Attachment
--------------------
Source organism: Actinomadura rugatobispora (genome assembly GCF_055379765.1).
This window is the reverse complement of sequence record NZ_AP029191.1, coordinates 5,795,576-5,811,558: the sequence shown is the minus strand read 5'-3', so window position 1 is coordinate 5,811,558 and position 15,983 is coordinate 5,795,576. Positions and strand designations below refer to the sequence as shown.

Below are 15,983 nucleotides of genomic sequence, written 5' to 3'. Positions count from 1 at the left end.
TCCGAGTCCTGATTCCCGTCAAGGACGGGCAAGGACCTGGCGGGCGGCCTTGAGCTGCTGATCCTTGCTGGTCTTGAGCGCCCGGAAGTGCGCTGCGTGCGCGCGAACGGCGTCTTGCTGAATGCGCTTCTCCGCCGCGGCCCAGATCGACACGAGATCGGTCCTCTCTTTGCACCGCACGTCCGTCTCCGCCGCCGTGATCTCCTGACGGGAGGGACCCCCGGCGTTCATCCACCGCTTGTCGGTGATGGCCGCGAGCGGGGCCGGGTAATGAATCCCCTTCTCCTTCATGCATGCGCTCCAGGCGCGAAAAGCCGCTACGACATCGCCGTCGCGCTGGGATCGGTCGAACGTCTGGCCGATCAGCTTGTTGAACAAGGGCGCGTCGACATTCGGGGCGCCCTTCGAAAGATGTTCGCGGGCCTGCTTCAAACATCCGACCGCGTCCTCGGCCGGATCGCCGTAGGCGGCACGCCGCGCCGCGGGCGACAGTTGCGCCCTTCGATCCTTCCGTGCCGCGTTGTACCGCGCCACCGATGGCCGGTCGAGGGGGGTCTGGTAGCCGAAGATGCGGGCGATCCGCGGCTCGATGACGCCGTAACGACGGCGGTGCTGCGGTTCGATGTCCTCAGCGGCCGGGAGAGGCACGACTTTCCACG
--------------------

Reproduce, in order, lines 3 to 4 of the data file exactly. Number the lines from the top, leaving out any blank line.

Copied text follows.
Below are 15,983 nucleotides of genomic sequence, written 5' to 3'. Positions count from 1 at the left end.
TCCGAGTCCTGATTCCCGTCAAGGACGGGCAAGGACCTGGCGGGCGGCCTTGAGCTGCTGATCCTTGCTGGTCTTGAGCGCCCGGAAGTGCGCTGCGTGCGCGCGAACGGCGTCTTGCTGAATGCGCTTCTCCGCCGCGGCCCAGATCGACACGAGATCGGTCCTCTCTTTGCACCGCACGTCCGTCTCCGCCGCCGTGATCTCCTGACGGGAGGGACCCCCGGCGTTCATCCACCGCTTGTCGGTGATGGCCGCGAGCGGGGCCGGGTAATGAATCCCCTTCTCCTTCATGCATGCGCTCCAGGCGCGAAAAGCCGCTACGACATCGCCGTCGCGCTGGGATCGGTCGAACGTCTGGCCGATCAGCTTGTTGAACAAGGGCGCGTCGACATTCGGGGCGCCCTTCGAAAGATGTTCGCGGGCCTGCTTCAAACATCCGACCGCGTCCTCGGCCGGATCGCCGTAGGCGGCACGCCGCGCCGCGGGCGACAGTTGCGCCCTTCGATCCTTCCGTGCCGCGTTGTACCGCGCCACCGATGGCCGGTCGAGGGGGGTCTGGTAGCCGAAGATGCGGGCGATCCGCGGCTCGATGACGCCGTAACGACGGCGGTGCTGCGGTTCGATGTCCTCAGCGGCCGGGAGAGGCACGACTTTCCACG